Graham did claim that "it's important that newspaper film critics review a movie first as a work of art, and then perhaps assess the political or cultural or moral messages within" -- which suggests he has a basic understanding of the role of the critic -- but then claimed that the reviewers' reactions to "Bella" and "For the Bible Tells Me So" "seemed to be based strongly on political criteria." Yet Graham offers no evidence to support this claim or to contradict anything Thompson and Hunter stated in their reviews.
Meanwhile, in a Nov. 5 post, Graham suggested that anyone who liked NBC Nightly News anchor Brian Williams' appearance on "Saturday Night Live" was a member of the media elite (read: liberal media). While Graham's own somewhat tepid assessment of Williams was "solid, not hilarious," TV critics "swoon[ed]" and were "chummy."
Again, Graham seems to be projecting his own personal opinions before a genuine artistic assessment. In a July 21 post, Graham mocked Williams as a "pompous snob" after Williams criticized bloggers as "a guy named Vinny in an efficiency apartment in the Bronx who hasn’t left the efficiency apartment in two years." Graham likened Williams to a "snobbish, pompous jerk who thinks he's bringing the gift of his enlightenment to all the rubes in their efficiency apartments."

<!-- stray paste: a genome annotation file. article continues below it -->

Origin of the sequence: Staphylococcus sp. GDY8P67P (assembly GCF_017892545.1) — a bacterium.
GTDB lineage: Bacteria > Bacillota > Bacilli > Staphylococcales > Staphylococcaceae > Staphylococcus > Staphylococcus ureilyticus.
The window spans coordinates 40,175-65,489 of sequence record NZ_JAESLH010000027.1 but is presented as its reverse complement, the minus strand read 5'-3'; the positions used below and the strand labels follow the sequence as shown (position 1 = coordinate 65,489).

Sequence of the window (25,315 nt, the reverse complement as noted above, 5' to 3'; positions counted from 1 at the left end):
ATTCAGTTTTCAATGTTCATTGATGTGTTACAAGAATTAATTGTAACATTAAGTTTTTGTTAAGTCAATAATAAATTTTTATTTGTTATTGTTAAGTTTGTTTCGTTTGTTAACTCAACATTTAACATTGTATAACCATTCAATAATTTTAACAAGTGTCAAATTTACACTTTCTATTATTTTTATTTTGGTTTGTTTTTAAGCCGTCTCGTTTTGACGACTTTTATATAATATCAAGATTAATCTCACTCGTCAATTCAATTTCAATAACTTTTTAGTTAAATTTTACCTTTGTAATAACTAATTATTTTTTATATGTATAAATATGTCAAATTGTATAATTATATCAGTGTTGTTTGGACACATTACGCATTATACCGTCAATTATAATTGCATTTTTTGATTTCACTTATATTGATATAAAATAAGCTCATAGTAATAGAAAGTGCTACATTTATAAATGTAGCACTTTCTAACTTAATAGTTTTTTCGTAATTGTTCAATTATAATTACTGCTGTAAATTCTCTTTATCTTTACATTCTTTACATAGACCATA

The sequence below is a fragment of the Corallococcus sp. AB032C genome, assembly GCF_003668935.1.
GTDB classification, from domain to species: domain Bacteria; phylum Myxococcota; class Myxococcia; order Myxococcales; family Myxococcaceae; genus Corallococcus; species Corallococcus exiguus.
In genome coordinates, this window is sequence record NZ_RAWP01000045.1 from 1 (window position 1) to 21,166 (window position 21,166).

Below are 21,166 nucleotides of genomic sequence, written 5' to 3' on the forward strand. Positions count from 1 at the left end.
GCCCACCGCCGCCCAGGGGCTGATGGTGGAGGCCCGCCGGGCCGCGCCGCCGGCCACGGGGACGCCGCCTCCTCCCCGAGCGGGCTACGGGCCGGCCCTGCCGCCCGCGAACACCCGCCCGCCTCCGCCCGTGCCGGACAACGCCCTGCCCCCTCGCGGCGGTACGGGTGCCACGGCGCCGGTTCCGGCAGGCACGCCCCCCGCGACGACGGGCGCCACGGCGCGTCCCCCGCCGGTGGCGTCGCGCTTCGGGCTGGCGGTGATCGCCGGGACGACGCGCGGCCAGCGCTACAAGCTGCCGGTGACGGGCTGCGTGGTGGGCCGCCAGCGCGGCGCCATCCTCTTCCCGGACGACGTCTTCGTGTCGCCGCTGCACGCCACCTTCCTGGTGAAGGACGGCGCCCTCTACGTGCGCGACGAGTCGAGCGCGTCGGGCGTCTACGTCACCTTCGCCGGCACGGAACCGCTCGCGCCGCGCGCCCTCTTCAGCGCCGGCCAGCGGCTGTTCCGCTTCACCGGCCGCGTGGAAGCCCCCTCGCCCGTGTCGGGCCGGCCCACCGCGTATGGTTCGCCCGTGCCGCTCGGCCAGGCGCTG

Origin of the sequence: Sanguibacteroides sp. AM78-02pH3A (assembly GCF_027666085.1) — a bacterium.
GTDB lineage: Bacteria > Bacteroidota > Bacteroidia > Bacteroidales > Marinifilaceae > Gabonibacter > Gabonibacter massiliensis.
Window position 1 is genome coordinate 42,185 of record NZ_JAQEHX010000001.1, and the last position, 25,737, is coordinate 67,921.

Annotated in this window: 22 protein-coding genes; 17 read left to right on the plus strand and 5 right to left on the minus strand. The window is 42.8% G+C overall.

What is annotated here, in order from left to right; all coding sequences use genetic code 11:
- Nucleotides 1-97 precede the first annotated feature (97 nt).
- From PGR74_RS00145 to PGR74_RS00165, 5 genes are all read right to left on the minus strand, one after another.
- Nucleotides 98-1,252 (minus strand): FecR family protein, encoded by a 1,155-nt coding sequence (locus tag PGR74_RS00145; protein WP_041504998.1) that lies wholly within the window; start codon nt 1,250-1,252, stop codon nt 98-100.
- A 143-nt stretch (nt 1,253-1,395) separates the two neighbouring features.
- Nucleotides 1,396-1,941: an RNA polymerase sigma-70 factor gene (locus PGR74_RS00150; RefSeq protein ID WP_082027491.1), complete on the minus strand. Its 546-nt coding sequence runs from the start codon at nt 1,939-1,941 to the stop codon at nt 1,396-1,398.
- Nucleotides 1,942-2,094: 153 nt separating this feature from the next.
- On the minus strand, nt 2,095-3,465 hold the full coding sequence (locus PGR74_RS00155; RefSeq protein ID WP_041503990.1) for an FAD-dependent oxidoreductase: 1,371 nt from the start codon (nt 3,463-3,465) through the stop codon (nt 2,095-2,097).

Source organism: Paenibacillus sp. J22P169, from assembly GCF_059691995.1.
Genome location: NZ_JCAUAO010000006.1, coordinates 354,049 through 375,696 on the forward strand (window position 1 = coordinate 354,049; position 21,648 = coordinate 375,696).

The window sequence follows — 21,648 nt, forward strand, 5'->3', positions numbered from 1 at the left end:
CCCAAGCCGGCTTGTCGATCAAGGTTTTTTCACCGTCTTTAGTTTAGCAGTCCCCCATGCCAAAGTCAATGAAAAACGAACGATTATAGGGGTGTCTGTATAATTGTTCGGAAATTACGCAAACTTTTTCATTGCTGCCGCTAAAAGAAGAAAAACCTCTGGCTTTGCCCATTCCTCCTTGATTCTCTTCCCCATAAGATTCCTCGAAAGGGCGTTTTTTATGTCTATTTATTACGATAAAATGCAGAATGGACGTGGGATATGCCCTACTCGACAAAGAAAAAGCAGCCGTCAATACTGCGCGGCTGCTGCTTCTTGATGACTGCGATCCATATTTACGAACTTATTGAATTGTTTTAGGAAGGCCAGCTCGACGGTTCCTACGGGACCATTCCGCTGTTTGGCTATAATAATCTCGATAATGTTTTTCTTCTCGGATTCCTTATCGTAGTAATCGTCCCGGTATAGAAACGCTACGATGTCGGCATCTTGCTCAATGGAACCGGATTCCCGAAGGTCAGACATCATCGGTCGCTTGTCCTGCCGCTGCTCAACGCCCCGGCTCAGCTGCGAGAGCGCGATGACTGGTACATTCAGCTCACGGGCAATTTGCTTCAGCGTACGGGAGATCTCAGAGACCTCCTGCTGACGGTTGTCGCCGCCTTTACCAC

Meanwhile ... Topic: NewsBusters Think Progress and Swampland's Ana Marie Cox give Warner Todd Huston's massive NewsBusters diatribe against the new Eagles album the attention it deserves: Cox suggests that Huston's rant is "the product of some kind of meth-and-Doritos rage binge."
Horowitz Site Falsely Attacks Illegal Immigrants Topic: Horowitz
An item on the Horowitz-operated Discover the Networks site -- under the headline "ILLEGAL IMMIGRATION: COSTS, CRIMES, AND THE PROBLEMS IT CREATES" -- selectively quotes from a Nov. 4 WorldNetDaily article on numerous workers at a chicken processing plant in Alabama. DTN clips the following statements from the WND article: